Pirates are thieves. Plain and simple. From Disney to Digital Rights Management, this is what we’ve been taught. Pirates steal the hard work of artists and distribute it for free, leaving them penniless and powerless in the face of an online epidemic.
But are we taking it too seriously?
There is a problem with depriving artists of remuneration for their hard work. Undoubtedly. And I in no way condone the theft of someone else’s work. Yet, often the losses of artists and corporations are exaggerated, and more importantly, it is undeniable that piracy does have its benefits both for the wider community and the individual user.
Piracy is ultimately motivated by money (or more precisely, the lack of money), however, it also plays a much more important role in society. In fact, piracy forms an integral part of contemporary culture, or more precisely, the distribution and development of culture. Without pirates, many, if not the majority, of society would go largely unexposed to art, music and technology. All over something as trivial as money. Does this seem fair?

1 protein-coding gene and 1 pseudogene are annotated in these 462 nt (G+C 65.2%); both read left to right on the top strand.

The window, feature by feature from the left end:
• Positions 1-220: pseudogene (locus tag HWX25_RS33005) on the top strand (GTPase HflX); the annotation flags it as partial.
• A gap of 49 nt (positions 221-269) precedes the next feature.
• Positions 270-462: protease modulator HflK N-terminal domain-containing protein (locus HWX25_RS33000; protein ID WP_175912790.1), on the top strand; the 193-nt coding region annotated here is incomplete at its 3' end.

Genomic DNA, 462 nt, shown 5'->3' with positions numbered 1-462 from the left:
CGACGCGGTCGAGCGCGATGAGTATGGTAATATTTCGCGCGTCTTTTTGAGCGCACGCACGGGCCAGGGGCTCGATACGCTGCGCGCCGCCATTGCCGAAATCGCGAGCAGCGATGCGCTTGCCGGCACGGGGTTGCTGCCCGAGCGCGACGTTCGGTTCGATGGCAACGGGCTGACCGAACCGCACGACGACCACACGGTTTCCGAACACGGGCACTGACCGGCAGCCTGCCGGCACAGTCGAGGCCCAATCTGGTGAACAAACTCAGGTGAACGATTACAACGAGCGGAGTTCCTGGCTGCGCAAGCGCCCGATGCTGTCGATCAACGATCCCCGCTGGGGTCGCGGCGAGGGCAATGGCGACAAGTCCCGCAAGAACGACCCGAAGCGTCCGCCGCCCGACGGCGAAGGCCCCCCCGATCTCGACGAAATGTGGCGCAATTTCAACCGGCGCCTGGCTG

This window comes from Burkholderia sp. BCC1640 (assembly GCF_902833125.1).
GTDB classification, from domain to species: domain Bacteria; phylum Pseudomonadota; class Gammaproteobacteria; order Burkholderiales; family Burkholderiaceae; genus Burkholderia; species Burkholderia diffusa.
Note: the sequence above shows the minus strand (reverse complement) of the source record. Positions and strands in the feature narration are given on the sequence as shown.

The extent to which someone can learn and participate in their culture shouldn’t be based on how much they are able to pay. In any case, isn’t educating the human collective more important than deepening the pockets of greedy celebs and corporations?
South Park sure thinks so. And I tend to agree.
After all, piracy’s not that bad is it?